I think I just made the greatest revelation possible in the automotive world right now: Toyota has a huge gaping hole in their lineup right now, and it's so incredibly easy to plug! What they really need is a great Corolla-sized hybrid, namely in the form of a Corolla Hybrid.

Toyota perennially ranks at the top of hybrid lists, namely through the Prius, so it makes sense to actually expand on that further and add more product to give consumers greater Toyota-branded choice against the competition. The Corolla also happens to be among the best selling cars in the world, so it makes perfect sense to combine the two.


Now, I know what you're thinking. You're thinking a bunch of points, so let me address them individually:

A hybrid Corolla won't eat into Prius sales - The Prius is actually a good step (or at least half-step) up in size (at least by interior volume) than the Corolla, so they're not going to be competing in the same segment regardless of drive train. Toyota has been selling hybrid Camrys for years without fear of cannibalizing sales either from conventionally-powered versions of itself or from the Prius.

A hybrid Corolla won't eat into Prius c sales, either - Once again, different class segments by interior volume, although this time it's the Corolla that's a good step (or half-step) up. If the Prius c is being marketed towards young single people or newly-formed couples, I could see a hybrid Corolla appealing to newly expanded but still small families, families in need of a second car or aging and shrinking families and couples entering into retirement, all of which are seen as major segments of the traditional Corolla market.

Honda has (had) done it for years - by offering exactly a hybrid version of the Civic despite their own Insight (and in the end proving far more popular than the Insight anyway). By folding hybrids into their other model lines instead of marketing a separate model line or sub-brand ala Prius, Honda has managed to both offer consumers a hybrid choice while strengthening their core model lines' brand power and sales figures - a strategy Toyota (and all other manufacturers) have adopted as well.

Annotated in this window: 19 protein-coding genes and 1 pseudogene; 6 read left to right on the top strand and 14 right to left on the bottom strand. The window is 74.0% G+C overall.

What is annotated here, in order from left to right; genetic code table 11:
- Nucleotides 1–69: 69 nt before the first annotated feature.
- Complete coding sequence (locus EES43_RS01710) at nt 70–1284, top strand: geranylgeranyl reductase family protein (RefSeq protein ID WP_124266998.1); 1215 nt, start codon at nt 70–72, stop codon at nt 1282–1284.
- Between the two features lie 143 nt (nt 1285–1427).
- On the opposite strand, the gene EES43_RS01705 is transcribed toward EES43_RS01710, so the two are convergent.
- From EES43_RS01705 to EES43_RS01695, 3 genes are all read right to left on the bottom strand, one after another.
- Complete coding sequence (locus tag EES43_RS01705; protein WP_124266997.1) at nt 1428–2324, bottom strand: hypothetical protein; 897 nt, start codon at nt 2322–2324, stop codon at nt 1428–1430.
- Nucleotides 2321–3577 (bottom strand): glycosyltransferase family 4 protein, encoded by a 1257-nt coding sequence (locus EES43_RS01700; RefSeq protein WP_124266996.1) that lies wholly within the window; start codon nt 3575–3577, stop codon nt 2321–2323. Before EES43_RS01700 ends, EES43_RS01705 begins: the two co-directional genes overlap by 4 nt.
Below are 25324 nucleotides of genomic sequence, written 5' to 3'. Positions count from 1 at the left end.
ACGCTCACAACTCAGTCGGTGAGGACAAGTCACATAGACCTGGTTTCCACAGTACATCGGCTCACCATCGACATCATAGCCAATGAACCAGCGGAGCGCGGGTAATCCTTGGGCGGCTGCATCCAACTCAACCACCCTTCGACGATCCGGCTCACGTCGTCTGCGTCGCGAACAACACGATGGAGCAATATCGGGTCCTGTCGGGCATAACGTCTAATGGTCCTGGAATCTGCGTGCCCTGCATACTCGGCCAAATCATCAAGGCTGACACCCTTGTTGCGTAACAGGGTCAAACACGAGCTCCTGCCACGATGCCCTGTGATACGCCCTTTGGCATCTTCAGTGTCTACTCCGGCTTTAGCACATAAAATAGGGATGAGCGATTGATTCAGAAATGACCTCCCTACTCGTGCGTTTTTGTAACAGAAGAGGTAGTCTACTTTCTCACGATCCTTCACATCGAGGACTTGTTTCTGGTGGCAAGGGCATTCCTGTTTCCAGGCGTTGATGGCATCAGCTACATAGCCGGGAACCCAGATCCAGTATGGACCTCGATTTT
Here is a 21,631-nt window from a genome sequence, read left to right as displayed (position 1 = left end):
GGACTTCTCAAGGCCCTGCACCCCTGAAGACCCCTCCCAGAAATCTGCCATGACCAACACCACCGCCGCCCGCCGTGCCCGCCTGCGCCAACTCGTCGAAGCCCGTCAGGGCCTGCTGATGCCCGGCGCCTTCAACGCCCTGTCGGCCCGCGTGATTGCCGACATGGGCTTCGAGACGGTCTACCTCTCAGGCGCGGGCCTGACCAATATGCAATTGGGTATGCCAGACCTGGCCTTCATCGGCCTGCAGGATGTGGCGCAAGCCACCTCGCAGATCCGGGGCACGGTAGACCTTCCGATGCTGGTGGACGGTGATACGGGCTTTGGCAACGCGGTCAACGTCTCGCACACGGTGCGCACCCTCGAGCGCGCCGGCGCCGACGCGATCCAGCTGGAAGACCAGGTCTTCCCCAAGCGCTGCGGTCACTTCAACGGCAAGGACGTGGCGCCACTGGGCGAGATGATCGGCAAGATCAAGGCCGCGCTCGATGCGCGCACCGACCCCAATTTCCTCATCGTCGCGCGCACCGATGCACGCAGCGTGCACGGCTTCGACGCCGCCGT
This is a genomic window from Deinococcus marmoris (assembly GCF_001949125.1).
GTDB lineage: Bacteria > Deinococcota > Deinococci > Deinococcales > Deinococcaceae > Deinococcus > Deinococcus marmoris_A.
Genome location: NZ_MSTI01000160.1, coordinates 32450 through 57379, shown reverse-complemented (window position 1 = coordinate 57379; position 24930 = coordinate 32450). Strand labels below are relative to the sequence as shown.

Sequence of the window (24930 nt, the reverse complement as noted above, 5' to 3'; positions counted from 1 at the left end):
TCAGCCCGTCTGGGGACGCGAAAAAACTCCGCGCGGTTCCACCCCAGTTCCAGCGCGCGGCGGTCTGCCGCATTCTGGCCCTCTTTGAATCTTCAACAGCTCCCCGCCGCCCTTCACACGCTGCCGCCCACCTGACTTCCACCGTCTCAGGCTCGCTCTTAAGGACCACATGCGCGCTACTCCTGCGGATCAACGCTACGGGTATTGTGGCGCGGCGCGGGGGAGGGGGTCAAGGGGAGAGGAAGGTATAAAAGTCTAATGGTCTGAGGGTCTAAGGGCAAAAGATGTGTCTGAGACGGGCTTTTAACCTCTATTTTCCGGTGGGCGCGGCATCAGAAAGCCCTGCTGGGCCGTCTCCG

A hybrid Corolla has legitimate brand-strengthening qualities - The average Corolla buyer typically does not want to stand out from the crowd, hence buying a Corolla in the first place. The Prius sub-brand has garnered a very certain and tremendous amount of brand image (or "good will" as they say in marketing parlance) that has worked great in helping to market that sub-brand - but at the same time, it doesn't necessarily appeal to everyone or even all prospective hybrid buyers. In fact, many consumers are actively turned off by the Prius image.

The Corolla, on the other hand, managed to work out an effective "good will" brand niche along the opposite approach. Many hybrid buyers likely will find the Camry Hybrid (and even the Prius) too large for their needs, and don't really want to buy into the Prius' brand image or even the youthful, hipster approach of the Prius c (or even find the Prius c a tad too small).


A hybrid Corolla allows Toyota to leverage its greater brand strengths - Sure, said prospective buyer can likely be very easily talked into a conventional power train Corolla - or a Ford Focus, or Chevy Sonic, or Hyundai Elantra, or Kia Forte, or hell even a Chevy Trax which if its Encore/Mokka cousin is any indication will be absolutely miserly compared to your typical CUV. A Corolla Hybrid lets Toyota point out that it's still the market leader in technological innovation in this segment, and gives a cutting-edge drivetrain choice few other manufacturers offer in this segment.